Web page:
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Extending Moore's Law: Progress underscores SiGE, nm-ICs

Posted: 29 Jul 2015 ?? ?Print Version ?Bookmark and Share

Keywords:IBM? SiGE? silicon? IC? silicon-on-insulator?

Considerable focus has been dedicated to silicon-germanium (SiGe) heterojunction technology as the next step in building silicon-based ICs down below 10nm. However, it is not the first time that the semiconductor industry has turned to this compound heterojunction semiconductor for help. This time most of the attention has spotlighted on IBM's continued support for SiGe in its foundries.

In June, IBM ramped up its foundry business with novel SiGe and silicon-on-insulator processes targeted mostly at wireless RF circuits. Traditionally fabricated with more exotic heterojunction technologies such as gallium arsenide, RF circuits in mobile devices are being fabricated instead with SiGe because of its speed advantages, performance/power trade-offs, and its compatibility with silicon.

And this month (July 5), IBM announced the first 7nm node test silicon ICs with functioning transistors, developed in collaboration with GlobalFoundries and Samsung at Suny Polytechnic Institute. This breakthrough may change the way companies build integrated circuits, especially as scaling gets close to 1nm and below.

Michael Liehr of the SUNY College of Nanoscale Science and Engineering, left, and Bala Haranand of IBM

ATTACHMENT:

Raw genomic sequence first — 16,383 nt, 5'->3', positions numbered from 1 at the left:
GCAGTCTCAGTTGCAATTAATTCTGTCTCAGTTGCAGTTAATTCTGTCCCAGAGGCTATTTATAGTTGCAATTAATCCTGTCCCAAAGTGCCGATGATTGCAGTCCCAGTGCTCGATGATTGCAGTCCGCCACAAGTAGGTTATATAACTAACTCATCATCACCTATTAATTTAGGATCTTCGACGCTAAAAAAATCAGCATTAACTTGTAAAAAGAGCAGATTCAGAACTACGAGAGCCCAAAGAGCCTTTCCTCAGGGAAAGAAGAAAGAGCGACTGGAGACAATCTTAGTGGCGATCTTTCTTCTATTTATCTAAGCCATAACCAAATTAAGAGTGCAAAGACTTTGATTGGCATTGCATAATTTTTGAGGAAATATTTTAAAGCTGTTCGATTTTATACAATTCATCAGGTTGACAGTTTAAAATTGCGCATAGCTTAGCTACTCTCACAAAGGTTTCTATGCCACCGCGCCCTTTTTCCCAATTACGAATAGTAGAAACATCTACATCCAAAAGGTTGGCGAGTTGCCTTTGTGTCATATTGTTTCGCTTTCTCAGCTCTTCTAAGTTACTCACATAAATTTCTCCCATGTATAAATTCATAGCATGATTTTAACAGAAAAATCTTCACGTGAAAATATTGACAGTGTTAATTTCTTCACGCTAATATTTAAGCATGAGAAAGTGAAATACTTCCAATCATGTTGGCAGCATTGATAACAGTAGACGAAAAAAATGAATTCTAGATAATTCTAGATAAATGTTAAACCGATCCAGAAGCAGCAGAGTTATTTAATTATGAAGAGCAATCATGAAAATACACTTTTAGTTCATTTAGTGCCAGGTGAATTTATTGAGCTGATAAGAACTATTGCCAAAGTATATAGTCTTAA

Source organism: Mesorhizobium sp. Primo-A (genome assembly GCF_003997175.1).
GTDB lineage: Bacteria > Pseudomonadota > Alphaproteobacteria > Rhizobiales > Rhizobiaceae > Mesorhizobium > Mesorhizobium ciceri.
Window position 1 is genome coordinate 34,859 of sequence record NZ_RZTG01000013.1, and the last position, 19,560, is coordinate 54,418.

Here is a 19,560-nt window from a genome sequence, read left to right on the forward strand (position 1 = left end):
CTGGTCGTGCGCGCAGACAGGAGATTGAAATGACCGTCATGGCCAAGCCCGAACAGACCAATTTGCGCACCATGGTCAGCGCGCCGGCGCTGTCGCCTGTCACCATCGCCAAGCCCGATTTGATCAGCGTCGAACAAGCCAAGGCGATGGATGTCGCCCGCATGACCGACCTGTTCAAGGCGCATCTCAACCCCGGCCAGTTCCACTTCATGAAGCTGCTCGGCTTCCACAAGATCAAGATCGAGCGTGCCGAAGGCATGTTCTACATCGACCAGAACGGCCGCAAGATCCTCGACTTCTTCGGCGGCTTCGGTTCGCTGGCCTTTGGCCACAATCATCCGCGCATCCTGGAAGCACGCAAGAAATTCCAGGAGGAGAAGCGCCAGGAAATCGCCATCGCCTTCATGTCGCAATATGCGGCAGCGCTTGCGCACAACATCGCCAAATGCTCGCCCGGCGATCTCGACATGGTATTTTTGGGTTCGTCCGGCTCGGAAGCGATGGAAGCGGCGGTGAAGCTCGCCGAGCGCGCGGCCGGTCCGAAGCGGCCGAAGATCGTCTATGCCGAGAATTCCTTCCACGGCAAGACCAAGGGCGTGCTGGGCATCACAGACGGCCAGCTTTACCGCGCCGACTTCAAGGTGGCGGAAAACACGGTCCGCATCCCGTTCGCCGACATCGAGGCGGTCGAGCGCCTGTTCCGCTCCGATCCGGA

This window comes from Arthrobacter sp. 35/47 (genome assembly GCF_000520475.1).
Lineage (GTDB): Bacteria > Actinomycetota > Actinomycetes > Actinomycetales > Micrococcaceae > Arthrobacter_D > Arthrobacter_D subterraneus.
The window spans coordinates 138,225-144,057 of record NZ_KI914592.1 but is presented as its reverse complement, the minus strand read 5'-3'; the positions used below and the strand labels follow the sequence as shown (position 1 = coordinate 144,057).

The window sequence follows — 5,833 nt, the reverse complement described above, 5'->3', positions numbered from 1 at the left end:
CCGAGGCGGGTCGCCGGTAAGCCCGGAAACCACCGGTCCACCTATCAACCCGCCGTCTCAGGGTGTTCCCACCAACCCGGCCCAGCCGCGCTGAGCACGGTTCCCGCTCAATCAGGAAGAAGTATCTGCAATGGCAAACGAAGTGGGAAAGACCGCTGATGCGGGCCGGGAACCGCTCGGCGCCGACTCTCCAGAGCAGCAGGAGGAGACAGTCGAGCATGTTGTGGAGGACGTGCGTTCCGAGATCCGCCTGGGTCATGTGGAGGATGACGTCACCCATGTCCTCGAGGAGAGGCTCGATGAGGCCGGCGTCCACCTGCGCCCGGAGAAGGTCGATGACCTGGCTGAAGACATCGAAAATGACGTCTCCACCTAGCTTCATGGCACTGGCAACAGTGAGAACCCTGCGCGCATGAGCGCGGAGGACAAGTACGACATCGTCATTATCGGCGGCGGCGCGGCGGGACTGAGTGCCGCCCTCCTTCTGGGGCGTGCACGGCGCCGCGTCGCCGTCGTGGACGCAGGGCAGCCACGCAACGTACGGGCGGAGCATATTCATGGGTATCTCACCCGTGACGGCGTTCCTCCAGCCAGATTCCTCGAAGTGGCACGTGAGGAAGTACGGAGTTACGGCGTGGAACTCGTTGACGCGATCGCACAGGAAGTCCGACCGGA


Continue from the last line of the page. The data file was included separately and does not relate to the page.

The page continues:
Michael Liehr of the SUNY College of Nanoscale Science and Engineering, left, and Bala Haranand of IBM examine a wafer comprised of the SiGe 7nm-based ICs. (Source/Credit: Darryl Bautista/IBM)

The team took advantage of the fact that SiGe increases the frequency of a transistor's short-circuit current gain, thus creating the conditions that accelerate the movement of electrons across a transistor structure. In a conventional silicon transistor, higher doping would lower the current gain and allow leakage back to the collector. In a SiGe transistor, the bandgap potentials maximise the current gain and minimise leakage, making possible much higher gate frequencies at lower power.

In addition, germanium makes the silicon act more like a conductive metal structure and less like an insulator. The base is more conductive and so the more the base resistance of a transistor structure decreases, less noise it produces versus pure-silicon devices, especially important in the sub-10nm range where noise is an ongoing problem.


Germanium, from which the first solid state semiconductor transistor was created, is now integral to the latest generation of nanometre-sized transistors used in silicon-based ICs. (Source: Bell Labs)

SiGe has always been the back-burner IC technology the semiconductor industry turned to for very specific problems. For example, analogue IC designers have used variations of bipolar SiGe and BiCMOS SiGe to get the performance they needed. And in some special cases germanium-strained-silicon CMOS creates fast positive channel MOS (PMOS) transistors that allow for fast, complementary low-leakage digital design in mission critical designs.

But beyond these specialised niches, the semiconductor industry has several times turned to SiGe as a way to increase the amount of digital information a logic circuit can process or a memory device can hold without necessarily reducing transistor size. Because SiGe is a heterojunction structure, theoretically it can generate more than one signal threshold level reliably: not just on or off, but several other intermediate signal levels as well.

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